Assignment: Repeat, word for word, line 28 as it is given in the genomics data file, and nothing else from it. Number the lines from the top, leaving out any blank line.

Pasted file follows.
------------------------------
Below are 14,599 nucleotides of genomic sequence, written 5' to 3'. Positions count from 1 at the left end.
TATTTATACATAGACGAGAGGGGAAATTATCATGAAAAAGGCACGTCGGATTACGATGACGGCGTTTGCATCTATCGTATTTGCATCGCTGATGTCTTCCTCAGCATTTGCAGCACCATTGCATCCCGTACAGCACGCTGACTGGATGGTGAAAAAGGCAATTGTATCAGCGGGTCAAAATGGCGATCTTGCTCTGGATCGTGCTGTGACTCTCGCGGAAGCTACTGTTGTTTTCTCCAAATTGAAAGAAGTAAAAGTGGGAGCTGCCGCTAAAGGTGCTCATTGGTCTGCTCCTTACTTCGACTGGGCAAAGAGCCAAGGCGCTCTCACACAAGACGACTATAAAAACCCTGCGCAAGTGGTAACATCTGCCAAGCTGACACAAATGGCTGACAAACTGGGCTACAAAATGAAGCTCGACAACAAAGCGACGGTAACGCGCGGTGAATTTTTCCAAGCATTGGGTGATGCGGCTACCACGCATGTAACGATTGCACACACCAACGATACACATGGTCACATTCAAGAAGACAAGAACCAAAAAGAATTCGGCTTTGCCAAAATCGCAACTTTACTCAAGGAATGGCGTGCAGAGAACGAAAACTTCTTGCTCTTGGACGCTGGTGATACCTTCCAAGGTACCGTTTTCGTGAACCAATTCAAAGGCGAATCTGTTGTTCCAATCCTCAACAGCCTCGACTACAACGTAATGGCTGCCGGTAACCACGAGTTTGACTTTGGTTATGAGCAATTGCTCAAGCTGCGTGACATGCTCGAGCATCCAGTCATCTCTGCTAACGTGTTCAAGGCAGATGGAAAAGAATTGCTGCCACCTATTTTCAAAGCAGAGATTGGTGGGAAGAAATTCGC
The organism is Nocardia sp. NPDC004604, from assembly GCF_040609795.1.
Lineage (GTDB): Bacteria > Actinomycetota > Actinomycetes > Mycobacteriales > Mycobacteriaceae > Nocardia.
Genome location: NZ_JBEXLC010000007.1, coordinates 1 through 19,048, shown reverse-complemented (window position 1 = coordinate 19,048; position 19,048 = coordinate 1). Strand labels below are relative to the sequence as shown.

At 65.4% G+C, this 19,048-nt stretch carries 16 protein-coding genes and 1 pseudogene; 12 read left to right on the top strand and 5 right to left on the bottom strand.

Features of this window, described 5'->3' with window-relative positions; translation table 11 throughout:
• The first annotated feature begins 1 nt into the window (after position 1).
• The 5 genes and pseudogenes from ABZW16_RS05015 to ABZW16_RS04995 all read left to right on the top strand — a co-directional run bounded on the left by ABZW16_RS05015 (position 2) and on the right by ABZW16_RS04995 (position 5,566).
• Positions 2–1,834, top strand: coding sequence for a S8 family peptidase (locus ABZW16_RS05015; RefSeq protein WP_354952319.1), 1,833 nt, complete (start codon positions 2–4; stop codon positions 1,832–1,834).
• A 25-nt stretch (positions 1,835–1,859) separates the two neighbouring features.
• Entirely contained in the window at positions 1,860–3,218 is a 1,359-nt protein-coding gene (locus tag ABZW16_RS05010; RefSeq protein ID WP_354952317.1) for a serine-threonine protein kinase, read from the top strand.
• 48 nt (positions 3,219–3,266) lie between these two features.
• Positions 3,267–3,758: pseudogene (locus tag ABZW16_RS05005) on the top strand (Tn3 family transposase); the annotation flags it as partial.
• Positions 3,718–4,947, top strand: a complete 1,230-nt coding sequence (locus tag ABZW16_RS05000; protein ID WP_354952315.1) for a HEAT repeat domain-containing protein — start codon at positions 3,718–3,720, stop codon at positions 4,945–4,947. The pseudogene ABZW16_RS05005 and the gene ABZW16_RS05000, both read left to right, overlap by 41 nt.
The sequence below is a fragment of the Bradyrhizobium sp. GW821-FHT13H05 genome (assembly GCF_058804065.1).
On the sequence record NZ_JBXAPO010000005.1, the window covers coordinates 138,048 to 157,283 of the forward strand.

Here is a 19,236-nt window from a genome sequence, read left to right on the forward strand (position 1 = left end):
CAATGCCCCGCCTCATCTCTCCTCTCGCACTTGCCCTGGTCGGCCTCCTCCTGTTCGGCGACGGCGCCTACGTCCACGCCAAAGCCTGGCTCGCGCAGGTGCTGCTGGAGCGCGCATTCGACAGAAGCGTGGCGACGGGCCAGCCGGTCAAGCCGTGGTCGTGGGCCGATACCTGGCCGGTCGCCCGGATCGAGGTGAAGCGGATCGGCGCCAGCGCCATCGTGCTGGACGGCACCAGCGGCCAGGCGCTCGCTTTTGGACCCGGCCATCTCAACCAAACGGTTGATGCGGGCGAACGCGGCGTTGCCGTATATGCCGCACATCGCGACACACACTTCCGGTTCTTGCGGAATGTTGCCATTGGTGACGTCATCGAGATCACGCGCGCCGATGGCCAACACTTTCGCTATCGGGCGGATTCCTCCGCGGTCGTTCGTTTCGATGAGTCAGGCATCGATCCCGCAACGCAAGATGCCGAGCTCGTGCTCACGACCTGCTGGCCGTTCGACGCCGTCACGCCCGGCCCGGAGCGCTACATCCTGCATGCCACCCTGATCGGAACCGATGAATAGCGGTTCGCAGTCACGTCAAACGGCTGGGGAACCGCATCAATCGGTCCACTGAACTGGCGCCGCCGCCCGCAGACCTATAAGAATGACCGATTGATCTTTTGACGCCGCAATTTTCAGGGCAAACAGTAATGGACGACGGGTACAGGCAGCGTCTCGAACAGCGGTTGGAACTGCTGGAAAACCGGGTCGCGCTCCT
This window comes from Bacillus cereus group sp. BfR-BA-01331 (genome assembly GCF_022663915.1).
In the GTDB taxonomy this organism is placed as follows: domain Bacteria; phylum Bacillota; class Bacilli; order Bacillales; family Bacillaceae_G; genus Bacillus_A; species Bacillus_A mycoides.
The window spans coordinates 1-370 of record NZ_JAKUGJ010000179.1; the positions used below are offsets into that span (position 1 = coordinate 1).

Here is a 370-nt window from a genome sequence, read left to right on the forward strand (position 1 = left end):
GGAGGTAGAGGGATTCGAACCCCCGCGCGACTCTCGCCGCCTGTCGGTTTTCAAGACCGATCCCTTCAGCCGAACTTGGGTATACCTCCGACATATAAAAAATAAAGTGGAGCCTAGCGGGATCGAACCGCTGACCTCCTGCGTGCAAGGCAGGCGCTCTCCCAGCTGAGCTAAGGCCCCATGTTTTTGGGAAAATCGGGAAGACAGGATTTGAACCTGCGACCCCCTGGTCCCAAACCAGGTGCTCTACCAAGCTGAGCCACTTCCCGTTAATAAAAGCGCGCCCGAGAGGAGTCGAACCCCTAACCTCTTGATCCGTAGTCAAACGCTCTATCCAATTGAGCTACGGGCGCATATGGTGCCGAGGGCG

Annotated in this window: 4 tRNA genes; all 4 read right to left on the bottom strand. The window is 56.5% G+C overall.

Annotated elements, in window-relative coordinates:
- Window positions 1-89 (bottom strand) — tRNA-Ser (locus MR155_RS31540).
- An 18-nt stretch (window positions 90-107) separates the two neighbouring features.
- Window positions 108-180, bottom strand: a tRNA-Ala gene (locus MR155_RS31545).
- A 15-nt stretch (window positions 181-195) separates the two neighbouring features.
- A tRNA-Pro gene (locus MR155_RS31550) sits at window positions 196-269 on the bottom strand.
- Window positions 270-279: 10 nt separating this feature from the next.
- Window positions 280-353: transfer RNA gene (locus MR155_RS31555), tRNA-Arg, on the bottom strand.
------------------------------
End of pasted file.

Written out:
- An 18-nt stretch (window positions 90-107) separates the two neighbouring features.